What will value-added tax (VAT) mean to people in the UAE?
On January 1st VAT came into effect, adding a five percent tax to most sectors. As specified by the Federal Tax Authority (FTA), the healthcare sector, amongst others, is zero rated, meaning that the sale of healthcare services, treatments, medications and medical devices to patients will not be taxed.
The FTA has defined a healthcare service as any service supplied that is generally accepted in the medical profession as being necessary for the treatment of a patient, including preventive treatment. Cabinet Decision No. (56) of 2017 on Medications and Medical Equipment Subject to Tax at Zero Rate defines medications as every product containing a substance(s) which achieves the intended objective in or on the human body via biological effect, which is produced, sold or offered for use in cases relating to diagnosing, treating, healing, relieving or preventing diseases, or renewing, correcting or rehabilitating the function of body organs. This aims not only to continue making healthcare accessible to all, but also to encourage people to opt for preventive measures, which is in line with the government’s health strategy for 2021.
This means that when visiting the doctor, patients will not pay a tax on top of the provided service, regardless of whether it is a general consultation, a treatment-specific consultation, or a vaccination. Other services and goods excluded from VAT are medicine, medical supplies and medical equipment not listed in the Cabinet Decision. According to the FTA, cosmetic procedures and other elective treatments will be subject to VAT, except those prescribed by a medical professional for treating or preventing a medical condition. Some treatments need to be further clarified in terms of the effects VAT will have. For example, a breast cancer patient that requests reconstruction will be subject to the 5% VAT because implants are considered non-essential and cosmetic.
Whilst some experts anticipate a slight inflation in prices across sectors due to VAT, in healthcare, the cost of medical visits and treatment alone is not expected to rise significantly. Rather, medical costs are climbing due to the over-prescription and overuse of medicines, patients who “window-shop” for specialists, and the high cost of research and technology. Additionally, with the introduction of VAT, experts foresee that health insurance premiums will be impacted. This is because some insurance premiums cover wellness services, alternative medicines and therapies, such as acupuncture, naturopathy, reflexology, Chinese medicine, etc., which are not considered essential to ensure one’s health, making them subject to VAT. The following are a few tips to help individuals successfully navigate the early days of VAT:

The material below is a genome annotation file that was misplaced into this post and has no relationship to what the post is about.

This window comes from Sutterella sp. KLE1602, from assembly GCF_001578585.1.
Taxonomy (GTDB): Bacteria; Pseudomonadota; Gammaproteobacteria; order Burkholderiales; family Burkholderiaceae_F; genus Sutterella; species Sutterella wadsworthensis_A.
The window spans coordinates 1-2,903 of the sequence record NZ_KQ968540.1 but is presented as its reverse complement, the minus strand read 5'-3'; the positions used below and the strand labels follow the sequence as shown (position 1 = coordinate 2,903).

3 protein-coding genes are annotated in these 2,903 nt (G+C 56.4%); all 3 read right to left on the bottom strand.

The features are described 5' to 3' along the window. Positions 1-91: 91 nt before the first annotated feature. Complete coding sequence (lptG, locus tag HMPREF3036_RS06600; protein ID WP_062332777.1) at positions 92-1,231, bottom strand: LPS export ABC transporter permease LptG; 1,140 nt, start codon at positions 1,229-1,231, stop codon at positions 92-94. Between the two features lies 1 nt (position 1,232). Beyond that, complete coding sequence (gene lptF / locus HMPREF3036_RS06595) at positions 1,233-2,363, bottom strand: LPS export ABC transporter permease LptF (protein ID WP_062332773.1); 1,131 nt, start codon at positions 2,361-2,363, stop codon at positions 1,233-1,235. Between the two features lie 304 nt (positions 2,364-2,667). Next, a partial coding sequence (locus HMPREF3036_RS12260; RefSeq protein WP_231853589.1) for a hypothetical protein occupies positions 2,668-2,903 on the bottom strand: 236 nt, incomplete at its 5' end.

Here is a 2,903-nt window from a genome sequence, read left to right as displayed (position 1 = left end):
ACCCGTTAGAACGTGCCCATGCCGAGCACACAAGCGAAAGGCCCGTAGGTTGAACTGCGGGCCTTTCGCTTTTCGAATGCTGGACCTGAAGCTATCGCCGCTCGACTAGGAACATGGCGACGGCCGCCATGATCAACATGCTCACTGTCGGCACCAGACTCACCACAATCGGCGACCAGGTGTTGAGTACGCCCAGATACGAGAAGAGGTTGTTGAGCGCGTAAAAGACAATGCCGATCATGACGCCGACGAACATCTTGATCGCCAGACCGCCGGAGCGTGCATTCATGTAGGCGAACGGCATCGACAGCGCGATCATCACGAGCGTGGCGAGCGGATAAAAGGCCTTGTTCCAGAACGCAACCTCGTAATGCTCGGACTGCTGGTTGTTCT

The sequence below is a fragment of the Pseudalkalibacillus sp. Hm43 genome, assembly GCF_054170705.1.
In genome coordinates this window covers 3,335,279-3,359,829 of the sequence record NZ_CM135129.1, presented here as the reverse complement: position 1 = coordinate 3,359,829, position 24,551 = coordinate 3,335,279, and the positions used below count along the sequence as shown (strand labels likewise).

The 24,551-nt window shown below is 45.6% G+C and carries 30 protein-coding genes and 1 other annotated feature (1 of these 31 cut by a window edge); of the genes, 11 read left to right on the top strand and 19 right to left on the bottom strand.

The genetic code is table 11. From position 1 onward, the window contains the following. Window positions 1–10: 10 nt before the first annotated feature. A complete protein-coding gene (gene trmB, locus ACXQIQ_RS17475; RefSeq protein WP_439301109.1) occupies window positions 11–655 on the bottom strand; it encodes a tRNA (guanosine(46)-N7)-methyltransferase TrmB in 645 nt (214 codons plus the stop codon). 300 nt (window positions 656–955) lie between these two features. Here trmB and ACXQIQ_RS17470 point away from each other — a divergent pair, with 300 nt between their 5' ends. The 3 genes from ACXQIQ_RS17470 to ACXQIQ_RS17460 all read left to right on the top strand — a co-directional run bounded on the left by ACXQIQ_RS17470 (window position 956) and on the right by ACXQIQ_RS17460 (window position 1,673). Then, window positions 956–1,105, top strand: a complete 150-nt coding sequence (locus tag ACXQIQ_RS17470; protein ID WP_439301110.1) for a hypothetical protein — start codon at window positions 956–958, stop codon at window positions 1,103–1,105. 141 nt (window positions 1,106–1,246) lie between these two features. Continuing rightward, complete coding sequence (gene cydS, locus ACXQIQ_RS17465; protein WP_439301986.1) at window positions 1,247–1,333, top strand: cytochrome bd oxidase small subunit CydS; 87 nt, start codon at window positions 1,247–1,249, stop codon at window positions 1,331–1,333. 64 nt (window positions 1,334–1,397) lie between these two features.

- If you are planning to have a specific procedure done, ask your doctor and medical facility’s cashier whether the procedure falls entirely within a medical and clinical work frame, or whether a part of it will end up being subject to VAT. For example, this could be the case with a rhinoplasty procedure (a cosmetic procedure), with an end purpose to correct a sinus problem (such as a deviated nasal septum), as well as to change the nose aesthetically.
- Ask your insurance company if the cost of your premiums and/or benefits will change.
- Pay attention to your receipts. Expect to see new lines printed onto them. These will show whether an item you bought from the pharmacy is subject to VAT or not.
- In the initial phases of rolling out VAT, anticipate that there may be some grey areas with regards to whether items such as wellness devices and wearables and supplements will be subject to VAT.
- Whilst most of regulations are set, expect that the taxation system will evolve over time, as is natural to any new system.
For a medical provider, the implications are slightly different. Whilst healthcare remains zero rated for medical providers too, goods and services used to run daily operations such as, cleaning services, utilities, etc. will be subject to VAT. However, medical providers can claim the VAT back. This means that they need to account for VAT even if it will be claimed back. In order to achieve this, the majority of providers need to have IT systems to help accurate bookkeeping, organize cash flows and execute and process VAT. Furthermore, providers, who outsource to laboratories and pharmaceutical factories, will likely have to incur the five percent tax on other supplies and services. For those who are not already invested in infrastructure, significant costs like IT and accounting system set up might have to be passed on to the consumers. The conclusion will be higher costs for healthcare providers, potentially making it more difficult to attract new providers and probably eliminating some smaller clinics for whom the costs become disproportionate and leads a more mature market.
For large hospitals and medical providers, which may have international headquarters and are subject to VAT in other markets, VAT only means consolidating the business cash influx and managing the contracts locally. For local SMEs in the healthcare sector, they need to equip themselves with skilled staff that understand VAT, and the technology to support the tax system.
Although many people will be impacted by VAT, the implementation of five percent is not as significant as in other countries, such as the UK, where VAT ranges from 17.5 to 20 percent. In the long term, it will reinject investment back into UAE infrastructure and yield positive returns with accuracy and efficiency in documentation and increased regulation of payments.